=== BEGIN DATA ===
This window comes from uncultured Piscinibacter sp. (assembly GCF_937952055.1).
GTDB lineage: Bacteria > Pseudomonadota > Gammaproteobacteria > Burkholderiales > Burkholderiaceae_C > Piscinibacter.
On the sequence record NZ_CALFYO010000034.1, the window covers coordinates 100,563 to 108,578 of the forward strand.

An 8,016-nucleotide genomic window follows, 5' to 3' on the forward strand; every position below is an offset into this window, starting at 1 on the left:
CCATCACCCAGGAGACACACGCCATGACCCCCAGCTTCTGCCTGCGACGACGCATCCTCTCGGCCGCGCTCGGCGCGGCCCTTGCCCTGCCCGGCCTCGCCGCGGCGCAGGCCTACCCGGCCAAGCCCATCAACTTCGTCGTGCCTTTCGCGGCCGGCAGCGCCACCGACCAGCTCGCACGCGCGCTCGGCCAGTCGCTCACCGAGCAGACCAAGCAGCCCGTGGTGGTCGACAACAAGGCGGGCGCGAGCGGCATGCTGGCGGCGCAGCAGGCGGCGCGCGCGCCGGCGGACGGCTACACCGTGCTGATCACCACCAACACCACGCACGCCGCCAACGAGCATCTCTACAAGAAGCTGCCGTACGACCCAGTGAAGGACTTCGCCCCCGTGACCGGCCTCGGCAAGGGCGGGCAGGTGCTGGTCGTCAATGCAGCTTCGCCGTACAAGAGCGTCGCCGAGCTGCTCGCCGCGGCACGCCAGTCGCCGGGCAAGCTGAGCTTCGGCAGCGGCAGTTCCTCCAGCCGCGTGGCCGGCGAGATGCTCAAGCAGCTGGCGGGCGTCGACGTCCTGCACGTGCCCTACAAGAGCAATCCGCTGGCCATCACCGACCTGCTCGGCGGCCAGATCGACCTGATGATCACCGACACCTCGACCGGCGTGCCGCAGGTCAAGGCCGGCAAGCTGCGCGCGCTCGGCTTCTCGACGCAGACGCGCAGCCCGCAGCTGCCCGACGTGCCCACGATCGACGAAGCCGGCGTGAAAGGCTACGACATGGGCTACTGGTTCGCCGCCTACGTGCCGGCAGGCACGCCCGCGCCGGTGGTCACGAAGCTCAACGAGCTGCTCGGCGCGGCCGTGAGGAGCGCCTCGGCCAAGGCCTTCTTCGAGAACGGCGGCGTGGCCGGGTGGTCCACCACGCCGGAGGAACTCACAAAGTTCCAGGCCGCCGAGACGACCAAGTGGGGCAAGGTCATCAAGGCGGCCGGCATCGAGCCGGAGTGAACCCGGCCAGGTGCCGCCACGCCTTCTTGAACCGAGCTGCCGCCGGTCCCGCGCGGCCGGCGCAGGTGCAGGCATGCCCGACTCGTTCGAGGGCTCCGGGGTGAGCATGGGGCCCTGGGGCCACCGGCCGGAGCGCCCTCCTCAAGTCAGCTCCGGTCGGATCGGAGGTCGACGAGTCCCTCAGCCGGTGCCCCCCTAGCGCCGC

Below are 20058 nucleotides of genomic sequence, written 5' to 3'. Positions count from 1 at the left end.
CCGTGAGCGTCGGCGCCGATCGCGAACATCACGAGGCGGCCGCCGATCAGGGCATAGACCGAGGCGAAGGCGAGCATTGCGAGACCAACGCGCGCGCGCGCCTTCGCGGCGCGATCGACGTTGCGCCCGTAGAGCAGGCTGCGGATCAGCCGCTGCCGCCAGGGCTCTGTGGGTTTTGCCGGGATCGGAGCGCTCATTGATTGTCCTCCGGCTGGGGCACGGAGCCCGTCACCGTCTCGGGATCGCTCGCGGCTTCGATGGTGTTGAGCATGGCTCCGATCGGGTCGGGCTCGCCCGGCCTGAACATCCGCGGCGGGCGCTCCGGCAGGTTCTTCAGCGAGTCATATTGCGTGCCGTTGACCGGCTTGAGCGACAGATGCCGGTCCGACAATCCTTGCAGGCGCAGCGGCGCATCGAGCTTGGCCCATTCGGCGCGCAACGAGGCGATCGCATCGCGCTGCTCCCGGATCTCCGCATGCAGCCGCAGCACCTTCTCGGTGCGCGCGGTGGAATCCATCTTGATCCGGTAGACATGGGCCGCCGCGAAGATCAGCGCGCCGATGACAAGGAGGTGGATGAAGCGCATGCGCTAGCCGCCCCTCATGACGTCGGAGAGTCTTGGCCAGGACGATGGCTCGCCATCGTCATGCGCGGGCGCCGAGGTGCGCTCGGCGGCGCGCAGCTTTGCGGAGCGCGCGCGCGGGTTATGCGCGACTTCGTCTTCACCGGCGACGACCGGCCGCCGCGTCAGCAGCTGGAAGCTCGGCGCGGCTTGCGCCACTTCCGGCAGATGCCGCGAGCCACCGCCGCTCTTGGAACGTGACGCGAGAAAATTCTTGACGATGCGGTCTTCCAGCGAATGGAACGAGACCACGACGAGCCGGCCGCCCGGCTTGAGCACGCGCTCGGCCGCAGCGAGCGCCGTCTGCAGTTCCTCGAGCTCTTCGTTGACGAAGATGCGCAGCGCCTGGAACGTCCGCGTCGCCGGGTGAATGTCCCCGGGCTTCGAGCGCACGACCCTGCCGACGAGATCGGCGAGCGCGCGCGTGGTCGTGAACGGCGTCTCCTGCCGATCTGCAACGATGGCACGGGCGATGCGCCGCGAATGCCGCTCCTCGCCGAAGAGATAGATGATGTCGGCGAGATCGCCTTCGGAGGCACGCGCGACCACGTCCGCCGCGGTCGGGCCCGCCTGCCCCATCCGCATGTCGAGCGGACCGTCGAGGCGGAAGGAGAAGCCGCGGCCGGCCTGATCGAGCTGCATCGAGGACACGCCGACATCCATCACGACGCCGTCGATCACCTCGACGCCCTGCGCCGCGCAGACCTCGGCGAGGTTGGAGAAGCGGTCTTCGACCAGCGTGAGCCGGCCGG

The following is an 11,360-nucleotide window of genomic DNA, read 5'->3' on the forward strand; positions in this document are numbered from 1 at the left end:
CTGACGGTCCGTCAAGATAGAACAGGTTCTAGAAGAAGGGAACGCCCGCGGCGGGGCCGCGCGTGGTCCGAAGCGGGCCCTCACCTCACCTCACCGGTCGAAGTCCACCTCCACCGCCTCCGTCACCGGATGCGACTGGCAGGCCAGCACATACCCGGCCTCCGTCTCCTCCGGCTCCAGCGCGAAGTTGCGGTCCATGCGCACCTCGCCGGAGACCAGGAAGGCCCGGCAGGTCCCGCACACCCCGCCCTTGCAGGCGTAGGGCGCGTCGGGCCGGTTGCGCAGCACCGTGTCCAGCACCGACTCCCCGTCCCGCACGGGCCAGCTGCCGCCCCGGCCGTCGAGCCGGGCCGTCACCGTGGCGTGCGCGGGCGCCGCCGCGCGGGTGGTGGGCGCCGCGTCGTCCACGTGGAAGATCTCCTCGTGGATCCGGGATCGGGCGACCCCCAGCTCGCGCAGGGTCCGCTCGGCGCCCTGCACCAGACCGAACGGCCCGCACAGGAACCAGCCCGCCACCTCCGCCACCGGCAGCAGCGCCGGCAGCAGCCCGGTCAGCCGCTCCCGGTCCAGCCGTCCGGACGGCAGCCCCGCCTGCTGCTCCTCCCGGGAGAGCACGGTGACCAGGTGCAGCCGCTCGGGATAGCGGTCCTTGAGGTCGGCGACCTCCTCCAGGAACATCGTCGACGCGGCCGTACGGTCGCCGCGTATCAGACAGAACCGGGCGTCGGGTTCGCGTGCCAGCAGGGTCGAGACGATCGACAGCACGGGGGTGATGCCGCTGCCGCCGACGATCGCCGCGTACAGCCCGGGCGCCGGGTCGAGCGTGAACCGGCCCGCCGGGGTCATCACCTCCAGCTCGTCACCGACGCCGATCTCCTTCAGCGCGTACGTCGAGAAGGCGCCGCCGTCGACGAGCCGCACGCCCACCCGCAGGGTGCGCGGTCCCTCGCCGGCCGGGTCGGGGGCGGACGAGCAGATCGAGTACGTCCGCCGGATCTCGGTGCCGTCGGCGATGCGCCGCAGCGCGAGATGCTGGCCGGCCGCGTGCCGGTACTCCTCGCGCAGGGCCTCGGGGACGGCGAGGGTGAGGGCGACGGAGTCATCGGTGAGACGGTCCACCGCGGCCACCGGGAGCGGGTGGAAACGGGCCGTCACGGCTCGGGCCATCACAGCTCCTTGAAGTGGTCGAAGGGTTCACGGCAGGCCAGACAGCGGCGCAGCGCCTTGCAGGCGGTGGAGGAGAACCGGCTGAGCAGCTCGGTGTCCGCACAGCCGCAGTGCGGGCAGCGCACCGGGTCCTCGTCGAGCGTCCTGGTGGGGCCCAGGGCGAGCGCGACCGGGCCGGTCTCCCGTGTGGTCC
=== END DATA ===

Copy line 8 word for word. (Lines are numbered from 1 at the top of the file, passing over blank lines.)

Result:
The following is an 11,360-nucleotide window of genomic DNA, read 5'->3' on the forward strand; positions in this document are numbered from 1 at the left end: